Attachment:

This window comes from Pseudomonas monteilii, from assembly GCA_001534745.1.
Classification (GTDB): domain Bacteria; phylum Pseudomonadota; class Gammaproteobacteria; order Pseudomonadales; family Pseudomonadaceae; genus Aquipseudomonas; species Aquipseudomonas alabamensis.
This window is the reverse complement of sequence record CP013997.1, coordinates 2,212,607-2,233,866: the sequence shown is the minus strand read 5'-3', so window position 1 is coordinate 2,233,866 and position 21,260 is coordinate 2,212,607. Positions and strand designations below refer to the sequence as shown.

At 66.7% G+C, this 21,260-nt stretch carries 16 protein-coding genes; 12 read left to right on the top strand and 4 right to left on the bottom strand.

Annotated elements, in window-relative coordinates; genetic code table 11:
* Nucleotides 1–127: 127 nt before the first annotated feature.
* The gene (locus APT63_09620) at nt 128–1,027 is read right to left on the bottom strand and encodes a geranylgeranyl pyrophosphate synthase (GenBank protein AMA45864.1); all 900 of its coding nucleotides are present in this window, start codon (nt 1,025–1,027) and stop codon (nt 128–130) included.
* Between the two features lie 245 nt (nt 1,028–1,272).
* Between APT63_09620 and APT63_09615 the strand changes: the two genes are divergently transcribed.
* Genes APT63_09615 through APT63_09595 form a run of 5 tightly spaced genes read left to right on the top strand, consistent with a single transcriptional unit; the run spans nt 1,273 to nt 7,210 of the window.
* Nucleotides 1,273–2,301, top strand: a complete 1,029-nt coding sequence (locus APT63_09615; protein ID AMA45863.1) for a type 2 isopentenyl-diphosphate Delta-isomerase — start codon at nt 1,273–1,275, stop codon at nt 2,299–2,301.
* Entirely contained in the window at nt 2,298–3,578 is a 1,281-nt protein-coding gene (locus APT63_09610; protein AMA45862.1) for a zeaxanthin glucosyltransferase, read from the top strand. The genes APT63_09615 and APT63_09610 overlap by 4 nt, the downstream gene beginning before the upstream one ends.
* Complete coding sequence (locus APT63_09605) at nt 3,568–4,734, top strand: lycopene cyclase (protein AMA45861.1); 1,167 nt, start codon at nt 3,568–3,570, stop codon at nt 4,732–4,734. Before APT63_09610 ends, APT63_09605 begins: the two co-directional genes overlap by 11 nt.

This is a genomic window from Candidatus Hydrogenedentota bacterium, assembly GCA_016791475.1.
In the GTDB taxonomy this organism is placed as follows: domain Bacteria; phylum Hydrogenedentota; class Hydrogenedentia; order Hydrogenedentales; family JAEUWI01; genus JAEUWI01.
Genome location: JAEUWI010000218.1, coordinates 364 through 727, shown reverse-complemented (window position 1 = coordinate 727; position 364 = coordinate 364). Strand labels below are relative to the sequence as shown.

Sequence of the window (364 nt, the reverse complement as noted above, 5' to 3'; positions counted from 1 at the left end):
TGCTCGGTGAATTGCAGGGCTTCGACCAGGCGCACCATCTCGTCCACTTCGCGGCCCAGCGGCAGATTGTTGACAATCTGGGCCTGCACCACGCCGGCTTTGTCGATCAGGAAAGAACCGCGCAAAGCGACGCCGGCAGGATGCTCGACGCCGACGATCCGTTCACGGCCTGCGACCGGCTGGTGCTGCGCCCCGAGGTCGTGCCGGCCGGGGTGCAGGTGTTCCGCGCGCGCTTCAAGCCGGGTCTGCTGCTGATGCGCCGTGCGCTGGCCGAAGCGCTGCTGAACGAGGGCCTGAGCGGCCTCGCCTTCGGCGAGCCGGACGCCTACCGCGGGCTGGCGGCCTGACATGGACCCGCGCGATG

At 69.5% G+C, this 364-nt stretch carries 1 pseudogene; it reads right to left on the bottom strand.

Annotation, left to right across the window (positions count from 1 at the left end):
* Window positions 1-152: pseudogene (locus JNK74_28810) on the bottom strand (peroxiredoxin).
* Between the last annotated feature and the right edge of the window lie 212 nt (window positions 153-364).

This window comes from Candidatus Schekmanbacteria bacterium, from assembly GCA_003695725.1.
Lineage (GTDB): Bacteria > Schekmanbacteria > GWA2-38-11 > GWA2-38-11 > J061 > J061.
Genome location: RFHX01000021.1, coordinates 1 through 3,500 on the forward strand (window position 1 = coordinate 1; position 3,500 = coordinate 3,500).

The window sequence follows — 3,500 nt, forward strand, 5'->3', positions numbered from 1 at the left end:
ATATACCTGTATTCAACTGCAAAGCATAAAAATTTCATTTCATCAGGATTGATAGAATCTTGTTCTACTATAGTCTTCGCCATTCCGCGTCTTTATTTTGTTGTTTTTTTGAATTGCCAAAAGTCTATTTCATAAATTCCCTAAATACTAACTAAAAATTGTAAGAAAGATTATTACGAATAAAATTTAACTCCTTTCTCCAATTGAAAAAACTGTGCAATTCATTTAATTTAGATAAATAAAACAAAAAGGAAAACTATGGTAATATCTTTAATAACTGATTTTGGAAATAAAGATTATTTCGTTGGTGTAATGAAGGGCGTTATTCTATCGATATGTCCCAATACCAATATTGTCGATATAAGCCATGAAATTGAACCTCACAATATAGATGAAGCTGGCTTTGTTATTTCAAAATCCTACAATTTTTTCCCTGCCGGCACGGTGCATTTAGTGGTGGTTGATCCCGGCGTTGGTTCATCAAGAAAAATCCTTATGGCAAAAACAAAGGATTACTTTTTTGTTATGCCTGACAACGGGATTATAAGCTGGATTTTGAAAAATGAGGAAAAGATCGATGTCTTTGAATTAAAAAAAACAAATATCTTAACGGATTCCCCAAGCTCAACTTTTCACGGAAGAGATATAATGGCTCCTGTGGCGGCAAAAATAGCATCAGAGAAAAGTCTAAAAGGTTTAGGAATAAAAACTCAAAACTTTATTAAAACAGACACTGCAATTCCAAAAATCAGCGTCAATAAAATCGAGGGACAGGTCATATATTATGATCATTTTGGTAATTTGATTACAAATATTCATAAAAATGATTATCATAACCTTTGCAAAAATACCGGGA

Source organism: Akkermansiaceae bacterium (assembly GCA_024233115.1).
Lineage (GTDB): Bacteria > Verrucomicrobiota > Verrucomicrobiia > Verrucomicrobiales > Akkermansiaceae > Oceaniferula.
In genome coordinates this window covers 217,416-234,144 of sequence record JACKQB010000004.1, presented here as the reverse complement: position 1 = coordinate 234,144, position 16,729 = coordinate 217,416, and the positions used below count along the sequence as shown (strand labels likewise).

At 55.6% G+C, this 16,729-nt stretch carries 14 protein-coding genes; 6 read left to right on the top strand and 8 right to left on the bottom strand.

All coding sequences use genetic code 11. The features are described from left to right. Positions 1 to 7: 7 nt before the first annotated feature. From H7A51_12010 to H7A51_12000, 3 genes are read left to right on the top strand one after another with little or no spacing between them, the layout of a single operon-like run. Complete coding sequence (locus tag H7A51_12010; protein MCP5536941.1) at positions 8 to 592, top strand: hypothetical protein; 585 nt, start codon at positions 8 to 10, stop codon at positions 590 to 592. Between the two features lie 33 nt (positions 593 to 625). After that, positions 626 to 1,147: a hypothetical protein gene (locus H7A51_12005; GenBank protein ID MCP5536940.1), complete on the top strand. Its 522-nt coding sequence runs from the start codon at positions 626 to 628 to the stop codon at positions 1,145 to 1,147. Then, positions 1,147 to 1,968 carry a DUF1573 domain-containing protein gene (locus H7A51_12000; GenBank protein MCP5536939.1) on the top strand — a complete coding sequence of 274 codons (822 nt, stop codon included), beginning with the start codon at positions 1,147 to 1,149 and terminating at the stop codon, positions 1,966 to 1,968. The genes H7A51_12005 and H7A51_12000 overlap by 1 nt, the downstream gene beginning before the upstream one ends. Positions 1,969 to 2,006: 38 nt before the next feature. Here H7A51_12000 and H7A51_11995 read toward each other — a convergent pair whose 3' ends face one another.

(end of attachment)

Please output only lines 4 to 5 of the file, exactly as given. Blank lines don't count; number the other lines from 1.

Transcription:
At 66.7% G+C, this 21,260-nt stretch carries 16 protein-coding genes; 12 read left to right on the top strand and 4 right to left on the bottom strand.

Annotated elements, in window-relative coordinates; genetic code table 11: